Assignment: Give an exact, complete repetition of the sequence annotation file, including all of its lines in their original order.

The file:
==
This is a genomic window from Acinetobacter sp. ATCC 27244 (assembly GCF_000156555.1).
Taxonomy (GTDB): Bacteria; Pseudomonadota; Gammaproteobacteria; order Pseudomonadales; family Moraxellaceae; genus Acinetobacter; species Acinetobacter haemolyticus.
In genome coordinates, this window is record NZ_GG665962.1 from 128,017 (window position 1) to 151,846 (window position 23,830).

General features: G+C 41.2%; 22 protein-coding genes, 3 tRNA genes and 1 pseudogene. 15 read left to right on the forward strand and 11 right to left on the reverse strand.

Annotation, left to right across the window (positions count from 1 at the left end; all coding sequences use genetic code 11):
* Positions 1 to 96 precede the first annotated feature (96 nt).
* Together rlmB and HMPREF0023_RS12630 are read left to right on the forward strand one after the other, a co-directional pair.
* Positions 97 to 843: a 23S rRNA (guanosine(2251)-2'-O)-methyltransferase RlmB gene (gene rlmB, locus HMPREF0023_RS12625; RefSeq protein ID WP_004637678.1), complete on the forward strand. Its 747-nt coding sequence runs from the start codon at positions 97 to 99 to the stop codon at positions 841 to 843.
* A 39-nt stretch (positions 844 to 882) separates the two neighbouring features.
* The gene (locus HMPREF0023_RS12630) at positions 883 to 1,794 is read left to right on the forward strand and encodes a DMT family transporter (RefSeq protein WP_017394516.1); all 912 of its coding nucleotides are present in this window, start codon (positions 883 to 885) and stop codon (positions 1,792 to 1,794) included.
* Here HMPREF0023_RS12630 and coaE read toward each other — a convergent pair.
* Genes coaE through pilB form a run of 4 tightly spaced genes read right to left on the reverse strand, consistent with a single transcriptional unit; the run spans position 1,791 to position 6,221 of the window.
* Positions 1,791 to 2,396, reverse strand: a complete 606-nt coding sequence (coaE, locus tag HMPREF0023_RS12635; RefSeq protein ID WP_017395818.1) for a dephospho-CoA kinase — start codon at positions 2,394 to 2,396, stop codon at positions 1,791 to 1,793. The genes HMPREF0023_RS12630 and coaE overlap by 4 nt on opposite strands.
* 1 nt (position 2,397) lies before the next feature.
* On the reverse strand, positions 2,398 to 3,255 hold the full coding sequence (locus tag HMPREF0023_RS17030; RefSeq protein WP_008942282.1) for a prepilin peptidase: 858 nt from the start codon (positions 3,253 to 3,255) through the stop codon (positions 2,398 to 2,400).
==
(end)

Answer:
This is a genomic window from Acinetobacter sp. ATCC 27244 (assembly GCF_000156555.1).
Taxonomy (GTDB): Bacteria; Pseudomonadota; Gammaproteobacteria; order Pseudomonadales; family Moraxellaceae; genus Acinetobacter; species Acinetobacter haemolyticus.
In genome coordinates, this window is record NZ_GG665962.1 from 128,017 (window position 1) to 151,846 (window position 23,830).

General features: G+C 41.2%; 22 protein-coding genes, 3 tRNA genes and 1 pseudogene. 15 read left to right on the forward strand and 11 right to left on the reverse strand.

Annotation, left to right across the window (positions count from 1 at the left end; all coding sequences use genetic code 11):
* Positions 1 to 96 precede the first annotated feature (96 nt).
* Together rlmB and HMPREF0023_RS12630 are read left to right on the forward strand one after the other, a co-directional pair.
* Positions 97 to 843: a 23S rRNA (guanosine(2251)-2'-O)-methyltransferase RlmB gene (gene rlmB, locus HMPREF0023_RS12625; RefSeq protein ID WP_004637678.1), complete on the forward strand. Its 747-nt coding sequence runs from the start codon at positions 97 to 99 to the stop codon at positions 841 to 843.
* A 39-nt stretch (positions 844 to 882) separates the two neighbouring features.
* The gene (locus HMPREF0023_RS12630) at positions 883 to 1,794 is read left to right on the forward strand and encodes a DMT family transporter (RefSeq protein WP_017394516.1); all 912 of its coding nucleotides are present in this window, start codon (positions 883 to 885) and stop codon (positions 1,792 to 1,794) included.
* Here HMPREF0023_RS12630 and coaE read toward each other — a convergent pair.
* Genes coaE through pilB form a run of 4 tightly spaced genes read right to left on the reverse strand, consistent with a single transcriptional unit; the run spans position 1,791 to position 6,221 of the window.
* Positions 1,791 to 2,396, reverse strand: a complete 606-nt coding sequence (coaE, locus tag HMPREF0023_RS12635; RefSeq protein ID WP_017395818.1) for a dephospho-CoA kinase — start codon at positions 2,394 to 2,396, stop codon at positions 1,791 to 1,793. The genes HMPREF0023_RS12630 and coaE overlap by 4 nt on opposite strands.
* 1 nt (position 2,397) lies before the next feature.
* On the reverse strand, positions 2,398 to 3,255 hold the full coding sequence (locus tag HMPREF0023_RS17030; RefSeq protein WP_008942282.1) for a prepilin peptidase: 858 nt from the start codon (positions 3,253 to 3,255) through the stop codon (positions 2,398 to 2,400).